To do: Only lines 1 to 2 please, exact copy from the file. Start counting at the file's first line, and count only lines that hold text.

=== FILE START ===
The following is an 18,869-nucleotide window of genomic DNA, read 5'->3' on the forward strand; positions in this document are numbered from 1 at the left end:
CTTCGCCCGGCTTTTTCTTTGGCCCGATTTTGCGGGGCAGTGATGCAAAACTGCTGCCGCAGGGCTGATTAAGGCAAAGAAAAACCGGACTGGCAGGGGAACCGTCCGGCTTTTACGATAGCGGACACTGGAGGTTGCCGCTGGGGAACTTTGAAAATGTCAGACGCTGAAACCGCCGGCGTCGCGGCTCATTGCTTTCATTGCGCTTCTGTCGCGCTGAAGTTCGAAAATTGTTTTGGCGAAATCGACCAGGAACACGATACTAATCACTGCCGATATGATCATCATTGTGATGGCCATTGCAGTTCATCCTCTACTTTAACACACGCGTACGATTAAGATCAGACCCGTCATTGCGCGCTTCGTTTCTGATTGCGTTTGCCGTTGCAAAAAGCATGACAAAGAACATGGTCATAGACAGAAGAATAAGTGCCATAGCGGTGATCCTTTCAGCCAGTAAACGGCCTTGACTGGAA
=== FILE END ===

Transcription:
The following is an 18,869-nucleotide window of genomic DNA, read 5'->3' on the forward strand; positions in this document are numbered from 1 at the left end:
CTTCGCCCGGCTTTTTCTTTGGCCCGATTTTGCGGGGCAGTGATGCAAAACTGCTGCCGCAGGGCTGATTAAGGCAAAGAAAAACCGGACTGGCAGGGGAACCGTCCGGCTTTTACGATAGCGGACACTGGAGGTTGCCGCTGGGGAACTTTGAAAATGTCAGACGCTGAAACCGCCGGCGTCGCGGCTCATTGCTTTCATTGCGCTTCTGTCGCGCTGAAGTTCGAAAATTGTTTTGGCGAAATCGACCAGGAACACGATACTAATCACTGCCGATATGATCATCATTGTGATGGCCATTGCAGTTCATCCTCTACTTTAACACACGCGTACGATTAAGATCAGACCCGTCATTGCGCGCTTCGTTTCTGATTGCGTTTGCCGTTGCAAAAAGCATGACAAAGAACATGGTCATAGACAGAAGAATAAGTGCCATAGCGGTGATCCTTTCAGCCAGTAAACGGCCTTGACTGGAA